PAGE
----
If I can remember correctly from History 12, the role of the Church and religion was lessened because Stalin wanted the focus to be less of fate and religion, and more of duty to ones country. And by Stalin being constantly involved in the public sphere, Stalin became almost like a comforting figure for fate. He replaced God.

So now I have to address this comment, does God govern us? Or does Man?

And in the case of Stalin, is he God or Man?

Now, I know this sounds ridiculous by question if Stalin is God but if we access Stalin’s role in Russia, it seems as if he is more than a political figure. He plays a larger role in which he is responsible to the well being and the future of the state.

But okay, how about this, what if we decide that Stalin is just a Man? And by following the passage in The Master and Margarita, could it then be concluded that, since Stalin is a Man, he could neither successfully govern himself nor Russia.

I’m too tired to write anything else but I think I will conclude with this poem.

Ozymandias by Percy Bysshe Shelley

I met a traveller from an antique land
Who said: `Two vast and trunkless legs of stone
Stand in the desert. Near them, on the sand,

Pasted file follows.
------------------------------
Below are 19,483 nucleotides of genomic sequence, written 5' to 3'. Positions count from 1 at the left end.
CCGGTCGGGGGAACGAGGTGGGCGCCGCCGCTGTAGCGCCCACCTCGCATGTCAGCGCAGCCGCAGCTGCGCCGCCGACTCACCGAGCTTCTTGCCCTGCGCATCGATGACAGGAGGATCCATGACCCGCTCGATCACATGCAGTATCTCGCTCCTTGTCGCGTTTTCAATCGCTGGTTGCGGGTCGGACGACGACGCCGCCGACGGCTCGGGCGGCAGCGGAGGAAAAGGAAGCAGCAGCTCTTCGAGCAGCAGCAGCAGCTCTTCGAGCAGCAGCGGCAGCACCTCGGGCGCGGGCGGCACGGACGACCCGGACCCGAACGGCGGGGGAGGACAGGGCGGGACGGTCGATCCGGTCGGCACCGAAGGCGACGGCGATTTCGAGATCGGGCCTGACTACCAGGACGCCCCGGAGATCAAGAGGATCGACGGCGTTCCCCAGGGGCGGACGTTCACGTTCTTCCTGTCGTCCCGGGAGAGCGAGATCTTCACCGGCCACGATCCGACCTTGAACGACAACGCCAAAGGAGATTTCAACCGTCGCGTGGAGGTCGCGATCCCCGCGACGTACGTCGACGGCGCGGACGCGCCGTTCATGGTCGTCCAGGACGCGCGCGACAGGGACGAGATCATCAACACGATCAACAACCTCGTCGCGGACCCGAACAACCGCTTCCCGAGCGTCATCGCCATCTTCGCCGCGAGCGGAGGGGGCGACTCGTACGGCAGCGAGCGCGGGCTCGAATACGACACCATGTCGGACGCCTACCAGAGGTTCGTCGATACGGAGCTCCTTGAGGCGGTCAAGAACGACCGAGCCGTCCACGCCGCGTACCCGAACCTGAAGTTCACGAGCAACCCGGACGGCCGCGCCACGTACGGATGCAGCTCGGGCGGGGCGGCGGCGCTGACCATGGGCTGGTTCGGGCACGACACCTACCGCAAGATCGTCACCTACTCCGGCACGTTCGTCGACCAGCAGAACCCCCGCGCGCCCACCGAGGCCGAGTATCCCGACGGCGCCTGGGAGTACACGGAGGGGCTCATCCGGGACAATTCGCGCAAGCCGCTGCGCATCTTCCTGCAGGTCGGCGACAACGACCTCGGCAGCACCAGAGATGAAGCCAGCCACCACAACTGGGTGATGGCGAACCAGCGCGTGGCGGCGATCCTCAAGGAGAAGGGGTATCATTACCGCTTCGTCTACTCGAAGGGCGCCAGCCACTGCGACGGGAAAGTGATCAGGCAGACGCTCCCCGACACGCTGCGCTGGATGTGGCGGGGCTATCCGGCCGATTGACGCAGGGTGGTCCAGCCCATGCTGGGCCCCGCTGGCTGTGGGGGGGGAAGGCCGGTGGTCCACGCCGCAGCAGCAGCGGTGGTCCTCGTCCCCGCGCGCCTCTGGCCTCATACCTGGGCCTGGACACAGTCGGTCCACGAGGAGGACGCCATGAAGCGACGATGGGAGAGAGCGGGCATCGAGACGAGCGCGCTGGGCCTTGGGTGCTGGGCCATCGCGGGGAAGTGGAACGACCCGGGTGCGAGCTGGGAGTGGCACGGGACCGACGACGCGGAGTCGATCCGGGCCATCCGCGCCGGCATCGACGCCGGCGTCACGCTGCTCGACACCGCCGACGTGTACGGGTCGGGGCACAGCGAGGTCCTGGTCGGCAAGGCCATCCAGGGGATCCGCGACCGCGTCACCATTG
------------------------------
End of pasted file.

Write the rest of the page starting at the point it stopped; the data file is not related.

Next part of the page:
Half sunk, a shattered visage lies, whose frown,
And wrinkled lip, and sneer of cold command,
Tell that its sculptor well those passions read
Which yet survive, stamped on these lifeless things,
The hand that mocked them and the heart that fed.
And on the pedestal these words appear —
“My name is Ozymandias, king of kings:
Look on my works, ye Mighty, and despair!”
Nothing beside remains. Round the decay
Of that colossal wreck, boundless and bare
The lone and level sands stretch far away.

Doctor Faustus and Other Nonsensical Thoughts, An Edit

If you’re anything like me, actually seeing the play on the stage makes understanding the text very helpful. Here is the full play of Christopher Marlowe’s Doctor Faustus performed at the Globe Theatre.